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A historical introduction is given of the theory of normal forms for simplifying nonlinear dynamical systems close to resonances or bifurcation points. The specific focus is on mechanical vibration problems, described by finite degree-of-freedom second-order-in-time differential equations. A recent variant of the normal form method, that respects the specific structure of such models, is recalled. It is shown how this method can be placed within the context of the general theory of normal forms provided the damping and forcing terms are treated as unfolding parameters. The approach is contrasted to the alternative theory of nonlinear normal modes (NNMs) which is argued to be problematic in the presence of damping. The efficacy of the normal form method is illustrated on a model of the vibration of a taut cable, which is geometrically nonlinear. It is shown how the method is able to accurately predict NNM shapes and their bifurcations.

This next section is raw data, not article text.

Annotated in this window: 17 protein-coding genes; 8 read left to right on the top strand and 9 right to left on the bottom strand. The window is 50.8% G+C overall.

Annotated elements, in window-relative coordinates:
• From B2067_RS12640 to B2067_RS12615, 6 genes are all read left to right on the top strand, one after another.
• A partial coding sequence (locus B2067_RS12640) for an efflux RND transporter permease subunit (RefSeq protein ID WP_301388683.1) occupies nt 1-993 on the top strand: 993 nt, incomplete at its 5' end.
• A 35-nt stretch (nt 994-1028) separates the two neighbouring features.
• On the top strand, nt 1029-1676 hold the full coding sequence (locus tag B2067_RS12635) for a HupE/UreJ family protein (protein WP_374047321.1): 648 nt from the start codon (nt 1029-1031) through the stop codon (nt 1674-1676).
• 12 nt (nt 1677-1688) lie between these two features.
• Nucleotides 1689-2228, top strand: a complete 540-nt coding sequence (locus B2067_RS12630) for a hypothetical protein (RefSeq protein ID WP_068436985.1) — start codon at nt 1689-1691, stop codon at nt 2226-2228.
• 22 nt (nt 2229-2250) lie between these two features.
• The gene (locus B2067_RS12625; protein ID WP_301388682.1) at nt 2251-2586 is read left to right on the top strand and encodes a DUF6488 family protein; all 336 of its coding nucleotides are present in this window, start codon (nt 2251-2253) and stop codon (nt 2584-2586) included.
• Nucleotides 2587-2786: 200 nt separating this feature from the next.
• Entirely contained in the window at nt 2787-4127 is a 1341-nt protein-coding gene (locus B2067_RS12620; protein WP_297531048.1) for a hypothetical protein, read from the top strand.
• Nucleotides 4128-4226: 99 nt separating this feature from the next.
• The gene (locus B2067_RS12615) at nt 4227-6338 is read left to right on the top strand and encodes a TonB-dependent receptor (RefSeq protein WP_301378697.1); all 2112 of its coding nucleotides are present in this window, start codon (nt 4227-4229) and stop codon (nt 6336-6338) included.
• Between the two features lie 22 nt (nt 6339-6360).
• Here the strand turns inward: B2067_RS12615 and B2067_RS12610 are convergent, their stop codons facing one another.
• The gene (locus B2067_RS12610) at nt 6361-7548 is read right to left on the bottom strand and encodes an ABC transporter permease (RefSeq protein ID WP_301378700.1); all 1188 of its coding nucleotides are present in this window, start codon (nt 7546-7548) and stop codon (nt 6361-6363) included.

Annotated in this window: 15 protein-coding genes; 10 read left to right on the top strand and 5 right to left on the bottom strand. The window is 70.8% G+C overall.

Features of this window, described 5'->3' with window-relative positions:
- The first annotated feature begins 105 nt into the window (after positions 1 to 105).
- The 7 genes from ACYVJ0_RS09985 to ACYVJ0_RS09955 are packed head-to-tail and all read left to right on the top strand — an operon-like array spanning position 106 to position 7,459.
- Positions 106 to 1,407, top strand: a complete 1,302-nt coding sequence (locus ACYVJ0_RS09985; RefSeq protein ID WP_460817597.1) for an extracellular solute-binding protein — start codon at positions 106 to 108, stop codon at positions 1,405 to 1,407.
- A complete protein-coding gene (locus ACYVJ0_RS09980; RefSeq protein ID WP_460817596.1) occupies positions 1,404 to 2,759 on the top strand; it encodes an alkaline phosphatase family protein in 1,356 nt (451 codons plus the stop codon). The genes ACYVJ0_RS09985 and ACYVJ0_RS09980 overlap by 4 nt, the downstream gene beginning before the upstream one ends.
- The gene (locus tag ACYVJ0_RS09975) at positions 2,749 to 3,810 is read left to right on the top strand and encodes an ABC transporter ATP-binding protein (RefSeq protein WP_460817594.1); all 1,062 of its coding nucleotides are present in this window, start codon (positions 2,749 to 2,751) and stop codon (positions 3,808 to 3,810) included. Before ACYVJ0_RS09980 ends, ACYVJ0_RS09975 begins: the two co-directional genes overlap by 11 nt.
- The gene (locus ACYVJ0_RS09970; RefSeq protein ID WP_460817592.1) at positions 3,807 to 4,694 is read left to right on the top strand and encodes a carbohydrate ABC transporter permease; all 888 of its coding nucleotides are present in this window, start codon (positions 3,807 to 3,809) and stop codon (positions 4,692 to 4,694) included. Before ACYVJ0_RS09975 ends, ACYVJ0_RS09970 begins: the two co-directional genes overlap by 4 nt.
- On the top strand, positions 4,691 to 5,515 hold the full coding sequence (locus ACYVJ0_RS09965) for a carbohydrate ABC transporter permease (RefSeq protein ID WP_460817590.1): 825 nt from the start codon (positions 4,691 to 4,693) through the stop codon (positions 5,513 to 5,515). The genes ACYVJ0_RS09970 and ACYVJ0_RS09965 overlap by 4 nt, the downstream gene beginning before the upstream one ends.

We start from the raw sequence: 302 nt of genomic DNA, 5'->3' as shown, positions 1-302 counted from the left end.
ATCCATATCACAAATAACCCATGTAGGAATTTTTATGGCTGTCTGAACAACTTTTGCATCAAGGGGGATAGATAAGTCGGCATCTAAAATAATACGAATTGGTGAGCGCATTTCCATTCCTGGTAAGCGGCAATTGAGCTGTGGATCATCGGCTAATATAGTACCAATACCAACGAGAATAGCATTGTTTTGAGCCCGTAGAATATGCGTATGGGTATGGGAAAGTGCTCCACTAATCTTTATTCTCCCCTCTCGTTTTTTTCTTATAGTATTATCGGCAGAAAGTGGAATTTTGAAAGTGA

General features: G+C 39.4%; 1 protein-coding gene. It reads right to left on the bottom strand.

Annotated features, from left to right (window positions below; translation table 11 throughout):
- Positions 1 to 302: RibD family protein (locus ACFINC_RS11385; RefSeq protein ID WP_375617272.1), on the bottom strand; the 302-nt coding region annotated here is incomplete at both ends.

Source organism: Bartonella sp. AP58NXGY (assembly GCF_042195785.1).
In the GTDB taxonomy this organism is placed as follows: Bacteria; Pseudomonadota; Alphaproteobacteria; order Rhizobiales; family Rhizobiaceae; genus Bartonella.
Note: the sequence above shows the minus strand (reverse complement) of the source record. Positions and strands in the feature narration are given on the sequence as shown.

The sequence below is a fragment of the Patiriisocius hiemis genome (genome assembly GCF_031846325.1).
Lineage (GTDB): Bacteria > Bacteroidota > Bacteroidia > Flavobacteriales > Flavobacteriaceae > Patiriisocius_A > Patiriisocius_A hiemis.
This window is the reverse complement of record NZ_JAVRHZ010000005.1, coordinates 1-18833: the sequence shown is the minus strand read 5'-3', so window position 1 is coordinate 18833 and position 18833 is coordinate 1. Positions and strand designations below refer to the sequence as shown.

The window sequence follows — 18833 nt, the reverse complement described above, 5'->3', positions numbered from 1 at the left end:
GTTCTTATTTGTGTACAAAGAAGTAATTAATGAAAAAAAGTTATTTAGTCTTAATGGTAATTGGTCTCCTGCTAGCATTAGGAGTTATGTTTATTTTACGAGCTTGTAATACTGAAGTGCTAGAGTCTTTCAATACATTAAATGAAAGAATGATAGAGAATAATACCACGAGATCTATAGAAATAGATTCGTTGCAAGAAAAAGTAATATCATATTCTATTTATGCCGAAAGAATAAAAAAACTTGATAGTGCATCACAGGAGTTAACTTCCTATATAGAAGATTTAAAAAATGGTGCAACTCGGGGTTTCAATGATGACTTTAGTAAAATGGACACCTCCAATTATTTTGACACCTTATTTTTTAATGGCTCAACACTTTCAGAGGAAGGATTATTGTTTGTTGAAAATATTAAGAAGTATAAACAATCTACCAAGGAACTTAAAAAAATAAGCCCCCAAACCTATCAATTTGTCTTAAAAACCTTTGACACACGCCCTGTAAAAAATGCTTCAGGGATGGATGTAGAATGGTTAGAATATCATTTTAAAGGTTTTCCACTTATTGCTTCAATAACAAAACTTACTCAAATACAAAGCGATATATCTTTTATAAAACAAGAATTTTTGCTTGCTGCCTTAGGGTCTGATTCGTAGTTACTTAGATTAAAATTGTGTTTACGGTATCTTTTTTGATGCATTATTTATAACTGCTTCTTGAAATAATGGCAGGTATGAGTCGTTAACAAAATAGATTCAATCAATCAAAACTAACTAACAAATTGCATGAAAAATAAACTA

|Number of pages||22|
|Journal||Philosophical Transactions of the Royal Society A: Mathematical, Physical and Engineering Sciences|
|Early online date||24 Aug 2015|
|Publication status||Published - Sep 2015|
Bibliographical noteDate of Acceptance: 23/06/2015
- nonlinear dynamics
- normal forms
- modal analysis
- cable vibration
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- 2 Finished
1/02/13 → 31/07/18